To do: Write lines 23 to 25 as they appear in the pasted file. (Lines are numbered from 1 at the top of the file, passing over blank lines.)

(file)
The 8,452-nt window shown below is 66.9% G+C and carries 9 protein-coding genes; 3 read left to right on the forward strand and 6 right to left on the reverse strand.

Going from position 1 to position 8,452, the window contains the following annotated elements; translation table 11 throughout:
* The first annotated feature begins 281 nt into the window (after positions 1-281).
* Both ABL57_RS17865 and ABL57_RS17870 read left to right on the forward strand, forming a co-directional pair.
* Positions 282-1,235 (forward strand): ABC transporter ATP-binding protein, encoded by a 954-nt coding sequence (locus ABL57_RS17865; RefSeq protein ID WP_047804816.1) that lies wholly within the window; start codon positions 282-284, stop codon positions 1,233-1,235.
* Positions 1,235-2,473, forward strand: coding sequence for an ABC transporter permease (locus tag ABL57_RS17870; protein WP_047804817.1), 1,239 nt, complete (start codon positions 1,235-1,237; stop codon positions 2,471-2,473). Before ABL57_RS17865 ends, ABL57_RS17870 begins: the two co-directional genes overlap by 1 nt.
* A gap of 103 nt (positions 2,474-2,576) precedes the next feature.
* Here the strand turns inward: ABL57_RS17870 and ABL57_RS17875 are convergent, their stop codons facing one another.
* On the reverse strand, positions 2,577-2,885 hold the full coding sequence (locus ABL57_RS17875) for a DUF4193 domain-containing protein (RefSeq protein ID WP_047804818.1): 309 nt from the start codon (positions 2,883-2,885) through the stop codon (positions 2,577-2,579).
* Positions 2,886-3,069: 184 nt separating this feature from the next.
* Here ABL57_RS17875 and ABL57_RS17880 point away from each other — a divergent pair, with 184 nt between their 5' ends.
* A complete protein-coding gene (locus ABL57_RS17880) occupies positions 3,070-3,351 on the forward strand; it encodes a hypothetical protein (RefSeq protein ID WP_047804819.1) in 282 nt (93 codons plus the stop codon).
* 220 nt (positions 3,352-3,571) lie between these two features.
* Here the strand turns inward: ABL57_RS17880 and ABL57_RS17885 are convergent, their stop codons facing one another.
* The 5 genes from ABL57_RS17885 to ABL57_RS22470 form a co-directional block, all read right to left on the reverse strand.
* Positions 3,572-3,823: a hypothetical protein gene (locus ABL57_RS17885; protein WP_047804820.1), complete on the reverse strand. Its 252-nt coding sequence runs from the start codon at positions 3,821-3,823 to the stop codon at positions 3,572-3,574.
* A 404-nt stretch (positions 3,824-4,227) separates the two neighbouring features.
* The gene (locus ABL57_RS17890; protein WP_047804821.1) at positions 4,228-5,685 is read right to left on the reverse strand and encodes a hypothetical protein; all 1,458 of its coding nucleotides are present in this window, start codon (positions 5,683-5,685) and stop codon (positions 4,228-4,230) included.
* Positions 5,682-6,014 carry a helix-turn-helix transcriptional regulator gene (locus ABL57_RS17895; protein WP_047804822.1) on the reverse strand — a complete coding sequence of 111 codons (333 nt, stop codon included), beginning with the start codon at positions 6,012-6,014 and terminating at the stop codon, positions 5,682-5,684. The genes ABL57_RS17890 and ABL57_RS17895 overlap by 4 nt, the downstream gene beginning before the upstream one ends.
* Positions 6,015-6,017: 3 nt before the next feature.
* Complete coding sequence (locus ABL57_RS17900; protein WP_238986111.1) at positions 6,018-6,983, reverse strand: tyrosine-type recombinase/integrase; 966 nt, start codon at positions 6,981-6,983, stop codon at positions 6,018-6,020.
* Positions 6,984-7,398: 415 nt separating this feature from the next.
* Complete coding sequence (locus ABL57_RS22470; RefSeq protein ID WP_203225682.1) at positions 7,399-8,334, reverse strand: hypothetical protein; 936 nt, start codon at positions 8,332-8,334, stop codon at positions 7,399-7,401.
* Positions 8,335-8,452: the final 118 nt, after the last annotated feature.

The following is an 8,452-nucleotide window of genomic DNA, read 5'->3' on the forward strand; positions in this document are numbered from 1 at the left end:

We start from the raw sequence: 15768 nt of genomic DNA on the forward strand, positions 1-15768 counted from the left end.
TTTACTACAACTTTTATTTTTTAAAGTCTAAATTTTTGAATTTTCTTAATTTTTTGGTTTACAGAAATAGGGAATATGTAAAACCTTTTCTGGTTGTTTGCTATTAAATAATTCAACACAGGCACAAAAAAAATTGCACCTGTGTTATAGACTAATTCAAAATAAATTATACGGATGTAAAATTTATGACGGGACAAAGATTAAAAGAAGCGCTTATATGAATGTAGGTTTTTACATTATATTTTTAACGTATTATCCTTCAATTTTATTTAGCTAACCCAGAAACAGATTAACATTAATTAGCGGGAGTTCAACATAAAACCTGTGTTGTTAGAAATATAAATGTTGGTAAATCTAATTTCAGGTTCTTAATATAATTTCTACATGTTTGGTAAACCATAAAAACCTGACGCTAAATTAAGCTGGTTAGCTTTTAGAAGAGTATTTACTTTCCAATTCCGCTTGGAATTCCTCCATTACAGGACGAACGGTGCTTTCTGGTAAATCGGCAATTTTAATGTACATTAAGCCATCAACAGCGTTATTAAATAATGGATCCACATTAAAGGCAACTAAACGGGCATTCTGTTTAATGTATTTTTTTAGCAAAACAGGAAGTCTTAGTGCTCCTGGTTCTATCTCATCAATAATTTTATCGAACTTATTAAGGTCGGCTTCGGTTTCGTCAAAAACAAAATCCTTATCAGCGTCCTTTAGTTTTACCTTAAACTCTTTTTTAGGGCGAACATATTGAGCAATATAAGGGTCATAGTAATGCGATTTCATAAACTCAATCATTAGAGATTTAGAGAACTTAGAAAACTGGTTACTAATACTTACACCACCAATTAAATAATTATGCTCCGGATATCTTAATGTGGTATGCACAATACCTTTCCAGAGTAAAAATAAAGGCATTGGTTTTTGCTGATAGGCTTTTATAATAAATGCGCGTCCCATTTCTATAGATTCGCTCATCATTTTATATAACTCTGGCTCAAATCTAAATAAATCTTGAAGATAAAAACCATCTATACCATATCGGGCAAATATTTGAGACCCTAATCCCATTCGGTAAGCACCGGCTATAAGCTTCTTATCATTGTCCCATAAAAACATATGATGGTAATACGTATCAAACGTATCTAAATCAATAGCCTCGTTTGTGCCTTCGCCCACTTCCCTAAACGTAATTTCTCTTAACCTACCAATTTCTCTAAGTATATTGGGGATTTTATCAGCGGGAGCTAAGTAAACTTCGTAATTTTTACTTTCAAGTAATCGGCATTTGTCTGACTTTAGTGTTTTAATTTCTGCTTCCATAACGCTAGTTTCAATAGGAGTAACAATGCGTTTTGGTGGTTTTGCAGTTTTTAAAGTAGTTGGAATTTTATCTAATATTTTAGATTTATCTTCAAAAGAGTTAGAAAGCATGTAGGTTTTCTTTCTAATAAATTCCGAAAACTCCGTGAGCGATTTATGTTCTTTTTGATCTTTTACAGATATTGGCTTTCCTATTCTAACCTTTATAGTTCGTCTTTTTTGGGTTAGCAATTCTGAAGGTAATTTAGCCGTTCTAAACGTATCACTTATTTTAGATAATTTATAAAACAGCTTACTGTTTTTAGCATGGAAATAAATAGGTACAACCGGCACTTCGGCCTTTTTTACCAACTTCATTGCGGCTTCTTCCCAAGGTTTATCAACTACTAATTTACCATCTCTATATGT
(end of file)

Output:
* Complete coding sequence (locus ABL57_RS22470; RefSeq protein ID WP_203225682.1) at positions 7,399-8,334, reverse strand: hypothetical protein; 936 nt, start codon at positions 8,332-8,334, stop codon at positions 7,399-7,401.
* Positions 8,335-8,452: the final 118 nt, after the last annotated feature.

The following is an 8,452-nucleotide window of genomic DNA, read 5'->3' on the forward strand; positions in this document are numbered from 1 at the left end: